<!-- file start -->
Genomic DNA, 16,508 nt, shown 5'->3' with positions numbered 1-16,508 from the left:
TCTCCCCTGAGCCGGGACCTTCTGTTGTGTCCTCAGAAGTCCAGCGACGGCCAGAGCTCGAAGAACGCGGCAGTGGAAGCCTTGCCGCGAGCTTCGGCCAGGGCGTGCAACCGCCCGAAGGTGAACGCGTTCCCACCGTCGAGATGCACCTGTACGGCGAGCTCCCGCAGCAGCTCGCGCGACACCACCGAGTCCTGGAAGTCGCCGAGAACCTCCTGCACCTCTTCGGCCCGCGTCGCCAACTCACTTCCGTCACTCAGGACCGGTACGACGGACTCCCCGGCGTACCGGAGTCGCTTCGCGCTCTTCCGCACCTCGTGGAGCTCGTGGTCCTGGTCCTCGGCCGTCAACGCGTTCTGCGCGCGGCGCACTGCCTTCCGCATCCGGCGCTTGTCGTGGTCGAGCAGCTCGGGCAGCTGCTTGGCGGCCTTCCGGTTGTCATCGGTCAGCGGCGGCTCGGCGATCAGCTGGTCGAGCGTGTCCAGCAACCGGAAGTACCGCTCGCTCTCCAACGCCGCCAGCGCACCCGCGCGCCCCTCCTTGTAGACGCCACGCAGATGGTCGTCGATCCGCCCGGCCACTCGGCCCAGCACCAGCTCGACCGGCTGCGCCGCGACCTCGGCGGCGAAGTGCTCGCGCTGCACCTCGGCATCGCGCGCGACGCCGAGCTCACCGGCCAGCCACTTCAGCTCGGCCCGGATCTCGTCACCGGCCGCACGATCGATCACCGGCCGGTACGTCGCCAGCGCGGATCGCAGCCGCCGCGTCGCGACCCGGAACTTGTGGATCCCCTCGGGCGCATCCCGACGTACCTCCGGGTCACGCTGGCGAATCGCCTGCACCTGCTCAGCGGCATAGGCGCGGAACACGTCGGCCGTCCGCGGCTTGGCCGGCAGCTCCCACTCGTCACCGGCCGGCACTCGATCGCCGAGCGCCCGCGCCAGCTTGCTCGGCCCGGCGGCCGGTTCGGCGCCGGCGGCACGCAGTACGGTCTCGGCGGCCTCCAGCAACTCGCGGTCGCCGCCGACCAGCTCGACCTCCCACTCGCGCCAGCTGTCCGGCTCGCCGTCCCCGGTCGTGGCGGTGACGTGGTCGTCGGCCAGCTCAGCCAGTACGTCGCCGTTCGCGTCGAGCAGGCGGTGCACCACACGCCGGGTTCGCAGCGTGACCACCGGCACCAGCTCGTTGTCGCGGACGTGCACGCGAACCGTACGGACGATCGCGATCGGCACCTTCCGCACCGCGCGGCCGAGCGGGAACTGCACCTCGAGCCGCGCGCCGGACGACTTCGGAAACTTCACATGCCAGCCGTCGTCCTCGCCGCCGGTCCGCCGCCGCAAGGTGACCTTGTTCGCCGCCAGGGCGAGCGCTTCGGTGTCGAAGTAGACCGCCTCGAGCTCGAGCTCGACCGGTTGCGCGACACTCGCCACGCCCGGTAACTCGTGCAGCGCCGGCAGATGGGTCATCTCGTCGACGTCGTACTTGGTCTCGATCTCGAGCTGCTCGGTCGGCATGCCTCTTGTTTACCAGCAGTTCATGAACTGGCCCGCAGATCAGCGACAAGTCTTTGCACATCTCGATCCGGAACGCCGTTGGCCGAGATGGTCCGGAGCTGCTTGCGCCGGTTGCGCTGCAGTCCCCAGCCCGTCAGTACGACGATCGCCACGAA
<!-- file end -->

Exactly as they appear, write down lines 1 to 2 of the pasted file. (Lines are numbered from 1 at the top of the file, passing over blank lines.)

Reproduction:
Genomic DNA, 16,508 nt, shown 5'->3' with positions numbered 1-16,508 from the left:
TCTCCCCTGAGCCGGGACCTTCTGTTGTGTCCTCAGAAGTCCAGCGACGGCCAGAGCTCGAAGAACGCGGCAGTGGAAGCCTTGCCGCGAGCTTCGGCCAGGGCGTGCAACCGCCCGAAGGTGAACGCGTTCCCACCGTCGAGATGCACCTGTACGGCGAGCTCCCGCAGCAGCTCGCGCGACACCACCGAGTCCTGGAAGTCGCCGAGAACCTCCTGCACCTCTTCGGCCCGCGTCGCCAACTCACTTCCGTCACTCAGGACCGGTACGACGGACTCCCCGGCGTACCGGAGTCGCTTCGCGCTCTTCCGCACCTCGTGGAGCTCGTGGTCCTGGTCCTCGGCCGTCAACGCGTTCTGCGCGCGGCGCACTGCCTTCCGCATCCGGCGCTTGTCGTGGTCGAGCAGCTCGGGCAGCTGCTTGGCGGCCTTCCGGTTGTCATCGGTCAGCGGCGGCTCGGCGATCAGCTGGTCGAGCGTGTCCAGCAACCGGAAGTACCGCTCGCTCTCCAACGCCGCCAGCGCACCCGCGCGCCCCTCCTTGTAGACGCCACGCAGATGGTCGTCGATCCGCCCGGCCACTCGGCCCAGCACCAGCTCGACCGGCTGCGCCGCGACCTCGGCGGCGAAGTGCTCGCGCTGCACCTCGGCATCGCGCGCGACGCCGAGCTCACCGGCCAGCCACTTCAGCTCGGCCCGGATCTCGTCACCGGCCGCACGATCGATCACCGGCCGGTACGTCGCCAGCGCGGATCGCAGCCGCCGCGTCGCGACCCGGAACTTGTGGATCCCCTCGGGCGCATCCCGACGTACCTCCGGGTCACGCTGGCGAATCGCCTGCACCTGCTCAGCGGCATAGGCGCGGAACACGTCGGCCGTCCGCGGCTTGGCCGGCAGCTCCCACTCGTCACCGGCCGGCACTCGATCGCCGAGCGCCCGCGCCAGCTTGCTCGGCCCGGCGGCCGGTTCGGCGCCGGCGGCACGCAGTACGGTCTCGGCGGCCTCCAGCAACTCGCGGTCGCCGCCGACCAGCTCGACCTCCCACTCGCGCCAGCTGTCCGGCTCGCCGTCCCCGGTCGTGGCGGTGACGTGGTCGTCGGCCAGCTCAGCCAGTACGTCGCCGTTCGCGTCGAGCAGGCGGTGCACCACACGCCGGGTTCGCAGCGTGACCACCGGCACCAGCTCGTTGTCGCGGACGTGCACGCGAACCGTACGGACGATCGCGATCGGCACCTTCCGCACCGCGCGGCCGAGCGGGAACTGCACCTCGAGCCGCGCGCCGGACGACTTCGGAAACTTCACATGCCAGCCGTCGTCCTCGCCGCCGGTCCGCCGCCGCAAGGTGACCTTGTTCGCCGCCAGGGCGAGCGCTTCGGTGTCGAAGTAGACCGCCTCGAGCTCGAGCTCGACCGGTTGCGCGACACTCGCCACGCCCGGTAACTCGTGCAGCGCCGGCAGATGGGTCATCTCGTCGACGTCGTACTTGGTCTCGATCTCGAGCTGCTCGGTCGGCATGCCTCTTGTTTACCAGCAGTTCATGAACTGGCCCGCAGATCAGCGACAAGTCTTTGCACATCTCGATCCGGAACGCCGTTGGCCGAGATGGTCCGGAGCTGCTTGCGCCGGTTGCGCTGCAGTCCCCAGCCCGTCAGTACGACGATCGCCACGAA